Review: Shostakovich and the Triumph of Art, Bridgewater Hall, Manchester
Last week Sir Mark Elder and the Hallé Orchestra added another illustrious chapter to their long and successful history of performing the works of Dmitri Shostakovich. On this cleverly curated occasion, the giant of Soviet composing was combined with Aleksandr Sergeyevich Pushkin, the father of Russian poetry and the keeper of the Slavic soul.
The first half of the evening began with Shostakovich’s orchestration of Four Romances on Poems by Pushkin (1936-37). Sir Mark has long had a fascination for Shostakovich and his knowledge of both the man and his music is impressive to say the least. So, when he gave the first of two short talks examining the evenings programme the audience paid attention, especially when he told us there was a secret contained in in one of the songs we were about to hear.
Those songs were delivered in an accomplished and stirring performance from soloist James Platt, schooled in Manchester’s own Chetham’s School of Music. His powerful voice resonated with the melancholy of the Russian soul as he breathed life into this most apposite of partnerships.
Twice in Shostakovich’s life, Soviet power came very close to destroying him. At that time being a respected figure in the arts was absolutely no protection from the arbitrary terror imposed by the pigs in the Kremlin, a fact which Shostakovich was brutally made aware of in January 1936 when, out of the blue, a damming review of his work, rumoured to have been written by Stalin himself was published in Pravda.
In it Shostakovich was denounced and accursed of all manner of heretical practices, accusations which at any point in his adult life could have led to his being sent to the Gulag. But this was 1936 and the Great Purge was about to begin, during which such accusations led to the deaths of more than 600,000 Soviet citizens. The review itself was merely the starting gun on more than a year of ostracism and constant condemnation.
The Four Romances, encompassing the themes of jealously, destruction, foreboding and rebirth, were the first serious music Shostakovich worked on after his fall from grace and the themes reflect those of the dark world into which his life had descended. The first is of note in that Pushkin’s words describe a barbarian defacing a work of art with his own dull, meaningless scrawling. But time wears away these wretched daubing’s and reveals anew the masterpiece hidden beneath.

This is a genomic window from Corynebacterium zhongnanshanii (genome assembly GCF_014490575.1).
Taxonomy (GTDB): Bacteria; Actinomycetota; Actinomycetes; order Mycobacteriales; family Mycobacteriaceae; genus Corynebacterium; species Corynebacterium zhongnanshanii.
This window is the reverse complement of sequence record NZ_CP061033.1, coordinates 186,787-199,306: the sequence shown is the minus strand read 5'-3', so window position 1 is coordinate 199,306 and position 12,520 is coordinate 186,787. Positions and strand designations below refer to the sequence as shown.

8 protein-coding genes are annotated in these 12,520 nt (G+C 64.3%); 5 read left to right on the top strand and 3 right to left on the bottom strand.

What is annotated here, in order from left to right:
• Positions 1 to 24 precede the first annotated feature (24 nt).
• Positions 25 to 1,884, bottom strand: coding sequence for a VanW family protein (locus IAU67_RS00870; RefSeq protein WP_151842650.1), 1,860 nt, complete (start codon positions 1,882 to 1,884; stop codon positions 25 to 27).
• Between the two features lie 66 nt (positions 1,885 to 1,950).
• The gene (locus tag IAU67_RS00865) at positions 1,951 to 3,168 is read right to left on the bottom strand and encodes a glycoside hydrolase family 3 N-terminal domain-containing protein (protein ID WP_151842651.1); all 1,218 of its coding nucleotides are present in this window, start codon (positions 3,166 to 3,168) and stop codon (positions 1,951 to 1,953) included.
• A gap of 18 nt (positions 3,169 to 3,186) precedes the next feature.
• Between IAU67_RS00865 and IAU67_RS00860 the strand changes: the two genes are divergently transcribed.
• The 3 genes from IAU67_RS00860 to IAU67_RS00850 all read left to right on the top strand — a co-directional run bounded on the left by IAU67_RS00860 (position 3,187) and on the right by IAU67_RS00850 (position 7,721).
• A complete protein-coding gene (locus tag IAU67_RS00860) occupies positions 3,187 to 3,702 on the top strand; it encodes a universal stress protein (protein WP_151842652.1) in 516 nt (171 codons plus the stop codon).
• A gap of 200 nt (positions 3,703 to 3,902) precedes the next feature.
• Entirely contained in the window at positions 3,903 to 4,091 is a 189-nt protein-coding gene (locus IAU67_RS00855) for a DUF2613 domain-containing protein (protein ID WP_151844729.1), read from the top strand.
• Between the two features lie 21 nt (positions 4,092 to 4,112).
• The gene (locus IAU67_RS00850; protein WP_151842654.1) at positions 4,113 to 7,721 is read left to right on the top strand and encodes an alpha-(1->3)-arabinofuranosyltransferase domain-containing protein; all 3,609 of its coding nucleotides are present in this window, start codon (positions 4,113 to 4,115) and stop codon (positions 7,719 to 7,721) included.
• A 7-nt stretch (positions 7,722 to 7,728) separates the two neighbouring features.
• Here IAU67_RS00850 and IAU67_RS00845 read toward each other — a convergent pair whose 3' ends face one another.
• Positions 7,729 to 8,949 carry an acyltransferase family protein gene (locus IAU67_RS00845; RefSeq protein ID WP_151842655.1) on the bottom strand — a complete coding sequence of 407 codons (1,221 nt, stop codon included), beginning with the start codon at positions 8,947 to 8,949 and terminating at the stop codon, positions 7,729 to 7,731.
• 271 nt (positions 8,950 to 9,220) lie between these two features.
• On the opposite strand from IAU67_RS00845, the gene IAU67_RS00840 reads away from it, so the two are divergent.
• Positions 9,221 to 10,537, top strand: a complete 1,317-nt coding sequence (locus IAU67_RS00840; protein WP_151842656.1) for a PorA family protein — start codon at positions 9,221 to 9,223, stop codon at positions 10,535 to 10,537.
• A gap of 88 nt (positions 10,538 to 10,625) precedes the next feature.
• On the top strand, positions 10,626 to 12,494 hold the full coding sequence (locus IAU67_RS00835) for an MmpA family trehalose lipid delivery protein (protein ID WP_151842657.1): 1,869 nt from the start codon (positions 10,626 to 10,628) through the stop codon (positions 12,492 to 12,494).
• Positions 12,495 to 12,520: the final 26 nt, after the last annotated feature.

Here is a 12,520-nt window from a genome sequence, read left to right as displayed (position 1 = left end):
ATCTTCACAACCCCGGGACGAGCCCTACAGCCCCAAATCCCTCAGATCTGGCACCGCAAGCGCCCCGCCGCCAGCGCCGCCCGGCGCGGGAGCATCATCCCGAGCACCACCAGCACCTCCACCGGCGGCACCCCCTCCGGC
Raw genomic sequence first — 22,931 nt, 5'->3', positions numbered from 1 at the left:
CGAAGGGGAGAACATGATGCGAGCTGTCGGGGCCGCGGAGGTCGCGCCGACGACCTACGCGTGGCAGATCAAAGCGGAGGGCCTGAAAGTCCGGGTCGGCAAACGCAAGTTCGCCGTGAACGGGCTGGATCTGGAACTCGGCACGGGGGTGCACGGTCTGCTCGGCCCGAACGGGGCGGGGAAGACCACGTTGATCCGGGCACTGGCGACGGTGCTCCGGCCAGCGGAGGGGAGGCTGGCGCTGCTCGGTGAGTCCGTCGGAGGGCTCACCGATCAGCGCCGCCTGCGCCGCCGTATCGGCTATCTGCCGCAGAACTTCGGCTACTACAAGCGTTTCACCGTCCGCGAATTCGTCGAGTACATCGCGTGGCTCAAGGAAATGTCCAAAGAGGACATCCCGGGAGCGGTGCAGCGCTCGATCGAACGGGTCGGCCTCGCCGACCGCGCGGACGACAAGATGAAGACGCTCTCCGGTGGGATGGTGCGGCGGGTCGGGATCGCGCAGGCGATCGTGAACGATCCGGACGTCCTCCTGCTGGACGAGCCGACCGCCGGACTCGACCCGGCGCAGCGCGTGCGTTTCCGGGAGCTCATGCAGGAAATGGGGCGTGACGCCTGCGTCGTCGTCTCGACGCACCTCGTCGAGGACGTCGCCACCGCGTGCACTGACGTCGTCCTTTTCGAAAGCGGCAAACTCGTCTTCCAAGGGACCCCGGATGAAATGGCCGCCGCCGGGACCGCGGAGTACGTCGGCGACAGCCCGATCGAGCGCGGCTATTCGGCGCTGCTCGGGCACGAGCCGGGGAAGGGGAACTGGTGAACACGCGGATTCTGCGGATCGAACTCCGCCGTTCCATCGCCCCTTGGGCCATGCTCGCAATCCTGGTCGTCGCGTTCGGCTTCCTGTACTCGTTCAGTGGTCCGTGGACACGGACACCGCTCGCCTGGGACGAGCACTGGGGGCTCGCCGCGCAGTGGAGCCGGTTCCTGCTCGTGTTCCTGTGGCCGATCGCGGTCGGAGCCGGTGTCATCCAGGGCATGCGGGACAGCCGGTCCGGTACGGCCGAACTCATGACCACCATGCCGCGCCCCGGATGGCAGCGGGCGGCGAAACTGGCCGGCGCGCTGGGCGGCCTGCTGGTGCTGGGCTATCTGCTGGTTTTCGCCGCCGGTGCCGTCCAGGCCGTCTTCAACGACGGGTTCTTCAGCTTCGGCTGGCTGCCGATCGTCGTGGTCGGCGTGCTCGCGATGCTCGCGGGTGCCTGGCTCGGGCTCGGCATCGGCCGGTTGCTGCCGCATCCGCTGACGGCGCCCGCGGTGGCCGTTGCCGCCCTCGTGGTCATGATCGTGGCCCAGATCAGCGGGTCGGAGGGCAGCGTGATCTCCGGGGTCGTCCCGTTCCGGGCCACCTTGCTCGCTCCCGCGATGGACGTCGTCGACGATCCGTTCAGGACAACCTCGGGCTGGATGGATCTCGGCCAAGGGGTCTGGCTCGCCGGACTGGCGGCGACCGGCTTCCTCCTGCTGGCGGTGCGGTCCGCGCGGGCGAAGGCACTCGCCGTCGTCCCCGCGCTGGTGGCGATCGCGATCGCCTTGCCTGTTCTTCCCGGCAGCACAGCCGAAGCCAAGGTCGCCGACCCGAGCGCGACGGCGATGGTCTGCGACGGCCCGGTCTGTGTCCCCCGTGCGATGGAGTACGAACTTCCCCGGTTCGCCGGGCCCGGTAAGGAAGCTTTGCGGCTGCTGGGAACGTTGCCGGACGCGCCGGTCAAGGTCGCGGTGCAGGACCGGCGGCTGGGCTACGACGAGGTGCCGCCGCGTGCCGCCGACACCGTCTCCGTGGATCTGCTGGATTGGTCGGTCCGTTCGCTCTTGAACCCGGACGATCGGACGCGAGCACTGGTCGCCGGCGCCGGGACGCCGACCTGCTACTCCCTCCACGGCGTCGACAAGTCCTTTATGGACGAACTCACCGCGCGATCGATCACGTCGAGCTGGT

In his short talk Sir Mark revealed that Shostakovich replicated an arrangement from this first song in his Fifth Symphony, the work he began soon after finishing the Four Romances, which themselves were never meant to be played in his lifetime lest his association with the themes should prove lethal.
This, Sir Mark suggested, was Shostakovich not only paying tribute to the eternal truth of Pushkin’s words but was served to hide in plain sight his own defiance of the soul crushing malevolence of Soviet power; hidden in the knowledge that they day would dawn when the truth of his own art would have revealed.
Up next was the Cello Concerto no1 (1959). There was an undoubted dissonance to this piece, a repeated violation of normal rules that in some ways is characteristic of Shostakovich, yet as ever though he often challenges and wrong foots his audience he never seems to lose them altogether.
This is a demanding piece, filled with signs and portents for the audience and pain and pitfalls for the musicians. It requires great energy and technical fluidity, particularly from the cello soloist , in this case Alisa Weilerstein who in a virtuoso performance was more than equal to the task.
Weilerstein played like a woman possessed as she coaxed, demanded and seduced notes from her instrument; notes of astonishing power and pathos; notes that alternately rang with mesmerising energy or drifted beguilingly across the hall. Personally, I’ve never seen a cello performance quite like it, nor have I seen a better one. As an encore the Mistress of bow and string treated the audience to a truly exquisite performance of the Sarabande from Bach’s Fourth Cello Suite. This is the sound an angel makes when it sings to God.
After the interval there came Shostakovich’s Fifth Symphony (1937), the piece with which he successfully rehabilitated himself back into Soviet Society. Debate still rages to this day as to the true meaning of the Fifth Symphony, though meanings might be a more operative word. In any event what was required of Shostakovich by the authorities was to show contrition for his earlier artistic ‘sins’ by producing a true work of socialist realism, which he certainly did.
However, given that the only real talents of those judging the artistic merit of his work lay in the manufacture of murder and mendacity Shostakovich was able to repeatedly subvert their requirements. Thus, the Soviet nomenklatura applauded like seals clapping for fish without ever understanding the subtle ironies with which Shostakovich had equipped his symphony, subtleties which thankfully were clearly not lost on Sir Mark and Hallé.
This was a spellbinding performance from the orchestra in which they drew on every available reserve of experience and talent. The power and the glory that was Shostakovich was adeptly displayed for all the world to hear and then as promised, in the last movement, as the angry, strident thunder of the massed orchestra dissipated, we heard the unmistakable refrain from Pushkin’s Rebirth.
Thus, with the passing of years, the alien colours fell away like threadbare scales, and the genius emerged. And the secret dream was fulfilled.
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